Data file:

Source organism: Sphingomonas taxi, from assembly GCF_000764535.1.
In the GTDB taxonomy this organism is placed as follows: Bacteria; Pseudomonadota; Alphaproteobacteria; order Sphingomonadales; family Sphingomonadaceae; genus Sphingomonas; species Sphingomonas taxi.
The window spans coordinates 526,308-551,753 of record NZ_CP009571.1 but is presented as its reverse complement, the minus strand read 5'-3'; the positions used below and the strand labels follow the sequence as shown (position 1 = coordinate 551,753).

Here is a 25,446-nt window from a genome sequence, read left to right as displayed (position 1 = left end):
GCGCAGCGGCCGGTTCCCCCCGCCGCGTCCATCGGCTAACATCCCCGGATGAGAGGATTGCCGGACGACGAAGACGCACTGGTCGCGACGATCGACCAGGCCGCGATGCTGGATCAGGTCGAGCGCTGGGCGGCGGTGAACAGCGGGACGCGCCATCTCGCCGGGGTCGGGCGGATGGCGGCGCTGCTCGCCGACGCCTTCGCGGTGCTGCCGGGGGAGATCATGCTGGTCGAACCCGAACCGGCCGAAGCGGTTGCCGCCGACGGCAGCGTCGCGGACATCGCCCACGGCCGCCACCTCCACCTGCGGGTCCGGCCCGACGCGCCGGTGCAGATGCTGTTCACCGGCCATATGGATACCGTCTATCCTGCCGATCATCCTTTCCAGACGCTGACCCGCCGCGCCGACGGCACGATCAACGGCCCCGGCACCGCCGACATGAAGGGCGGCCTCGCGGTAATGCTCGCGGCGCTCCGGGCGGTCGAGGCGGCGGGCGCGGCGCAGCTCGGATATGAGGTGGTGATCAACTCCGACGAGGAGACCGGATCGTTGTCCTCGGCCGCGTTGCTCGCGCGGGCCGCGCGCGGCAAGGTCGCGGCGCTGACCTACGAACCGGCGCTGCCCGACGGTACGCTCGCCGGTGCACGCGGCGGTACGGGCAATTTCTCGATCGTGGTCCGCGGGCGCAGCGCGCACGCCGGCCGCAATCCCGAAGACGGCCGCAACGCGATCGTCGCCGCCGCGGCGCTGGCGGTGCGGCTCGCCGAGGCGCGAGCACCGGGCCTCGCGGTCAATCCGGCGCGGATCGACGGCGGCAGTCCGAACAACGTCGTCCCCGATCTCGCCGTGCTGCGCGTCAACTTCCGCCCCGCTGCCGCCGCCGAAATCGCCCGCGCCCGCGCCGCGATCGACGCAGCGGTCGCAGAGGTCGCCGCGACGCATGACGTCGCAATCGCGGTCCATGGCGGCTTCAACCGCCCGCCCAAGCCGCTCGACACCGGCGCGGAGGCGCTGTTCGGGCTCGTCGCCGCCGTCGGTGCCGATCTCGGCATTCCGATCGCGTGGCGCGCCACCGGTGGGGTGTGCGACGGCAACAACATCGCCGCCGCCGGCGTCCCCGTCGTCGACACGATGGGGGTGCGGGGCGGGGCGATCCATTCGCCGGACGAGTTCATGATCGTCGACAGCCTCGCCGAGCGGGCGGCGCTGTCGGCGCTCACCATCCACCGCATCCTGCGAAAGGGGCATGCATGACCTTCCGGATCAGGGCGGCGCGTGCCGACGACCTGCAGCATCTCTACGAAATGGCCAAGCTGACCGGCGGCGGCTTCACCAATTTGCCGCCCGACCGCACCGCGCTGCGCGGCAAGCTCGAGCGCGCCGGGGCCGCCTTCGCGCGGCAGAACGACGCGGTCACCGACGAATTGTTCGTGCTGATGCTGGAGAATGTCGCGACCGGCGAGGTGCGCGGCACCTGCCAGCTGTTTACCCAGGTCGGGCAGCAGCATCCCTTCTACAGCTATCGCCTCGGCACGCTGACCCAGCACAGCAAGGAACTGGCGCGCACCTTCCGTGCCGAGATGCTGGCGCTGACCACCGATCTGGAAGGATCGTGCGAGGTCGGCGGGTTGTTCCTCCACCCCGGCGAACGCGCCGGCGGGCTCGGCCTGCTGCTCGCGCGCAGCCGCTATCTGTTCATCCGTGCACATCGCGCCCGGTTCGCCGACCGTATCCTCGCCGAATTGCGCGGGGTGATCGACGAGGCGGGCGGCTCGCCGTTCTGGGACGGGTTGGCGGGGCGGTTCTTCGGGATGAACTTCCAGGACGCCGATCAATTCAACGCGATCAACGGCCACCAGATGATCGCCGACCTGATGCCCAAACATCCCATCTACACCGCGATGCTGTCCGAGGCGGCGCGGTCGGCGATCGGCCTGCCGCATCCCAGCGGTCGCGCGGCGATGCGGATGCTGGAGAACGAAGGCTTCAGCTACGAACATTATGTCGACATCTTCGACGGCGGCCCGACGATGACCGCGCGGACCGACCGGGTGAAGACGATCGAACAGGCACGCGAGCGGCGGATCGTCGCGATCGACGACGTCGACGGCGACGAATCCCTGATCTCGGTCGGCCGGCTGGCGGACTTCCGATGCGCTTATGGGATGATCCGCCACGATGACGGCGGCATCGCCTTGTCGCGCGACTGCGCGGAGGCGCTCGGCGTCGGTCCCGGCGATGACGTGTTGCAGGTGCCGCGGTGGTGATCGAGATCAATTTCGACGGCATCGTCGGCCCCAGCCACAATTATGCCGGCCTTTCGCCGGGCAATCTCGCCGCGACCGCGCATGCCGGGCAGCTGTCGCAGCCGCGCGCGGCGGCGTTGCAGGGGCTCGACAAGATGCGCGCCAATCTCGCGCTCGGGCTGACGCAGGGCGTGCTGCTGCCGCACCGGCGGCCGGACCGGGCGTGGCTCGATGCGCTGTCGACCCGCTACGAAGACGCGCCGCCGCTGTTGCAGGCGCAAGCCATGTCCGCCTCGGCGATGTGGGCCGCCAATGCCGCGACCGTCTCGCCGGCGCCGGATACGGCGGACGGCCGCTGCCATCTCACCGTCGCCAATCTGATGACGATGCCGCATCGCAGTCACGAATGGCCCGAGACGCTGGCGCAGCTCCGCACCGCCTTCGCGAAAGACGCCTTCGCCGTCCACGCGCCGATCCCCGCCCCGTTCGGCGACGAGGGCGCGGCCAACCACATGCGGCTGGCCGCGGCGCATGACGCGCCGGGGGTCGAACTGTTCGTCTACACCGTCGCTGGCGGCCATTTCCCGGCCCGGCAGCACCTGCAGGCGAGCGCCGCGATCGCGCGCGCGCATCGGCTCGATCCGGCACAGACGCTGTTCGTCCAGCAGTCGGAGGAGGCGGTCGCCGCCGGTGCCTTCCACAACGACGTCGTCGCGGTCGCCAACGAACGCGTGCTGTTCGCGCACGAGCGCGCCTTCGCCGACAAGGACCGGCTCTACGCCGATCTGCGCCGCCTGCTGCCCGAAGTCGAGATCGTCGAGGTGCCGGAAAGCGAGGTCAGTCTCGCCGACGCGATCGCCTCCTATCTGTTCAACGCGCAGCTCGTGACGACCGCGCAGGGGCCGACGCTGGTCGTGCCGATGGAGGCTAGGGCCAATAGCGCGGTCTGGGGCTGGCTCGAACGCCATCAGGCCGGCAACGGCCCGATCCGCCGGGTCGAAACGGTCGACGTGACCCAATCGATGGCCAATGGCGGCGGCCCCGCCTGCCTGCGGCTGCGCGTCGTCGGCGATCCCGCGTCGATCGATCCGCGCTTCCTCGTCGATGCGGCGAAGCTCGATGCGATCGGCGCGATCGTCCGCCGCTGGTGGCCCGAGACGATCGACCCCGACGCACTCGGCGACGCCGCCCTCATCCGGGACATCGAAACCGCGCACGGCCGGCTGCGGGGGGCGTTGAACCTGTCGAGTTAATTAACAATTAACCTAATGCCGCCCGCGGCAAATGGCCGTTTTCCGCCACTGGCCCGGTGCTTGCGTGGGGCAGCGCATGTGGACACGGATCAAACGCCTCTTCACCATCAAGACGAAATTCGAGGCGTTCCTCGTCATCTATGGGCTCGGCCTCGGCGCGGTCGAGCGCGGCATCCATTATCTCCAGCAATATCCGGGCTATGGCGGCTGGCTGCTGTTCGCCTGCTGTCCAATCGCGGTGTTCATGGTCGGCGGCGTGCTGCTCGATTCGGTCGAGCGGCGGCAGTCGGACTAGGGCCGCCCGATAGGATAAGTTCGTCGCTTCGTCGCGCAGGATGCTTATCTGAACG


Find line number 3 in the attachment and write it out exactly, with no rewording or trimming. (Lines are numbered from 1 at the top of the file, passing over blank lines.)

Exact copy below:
The window spans coordinates 526,308-551,753 of record NZ_CP009571.1 but is presented as its reverse complement, the minus strand read 5'-3'; the positions used below and the strand labels follow the sequence as shown (position 1 = coordinate 551,753).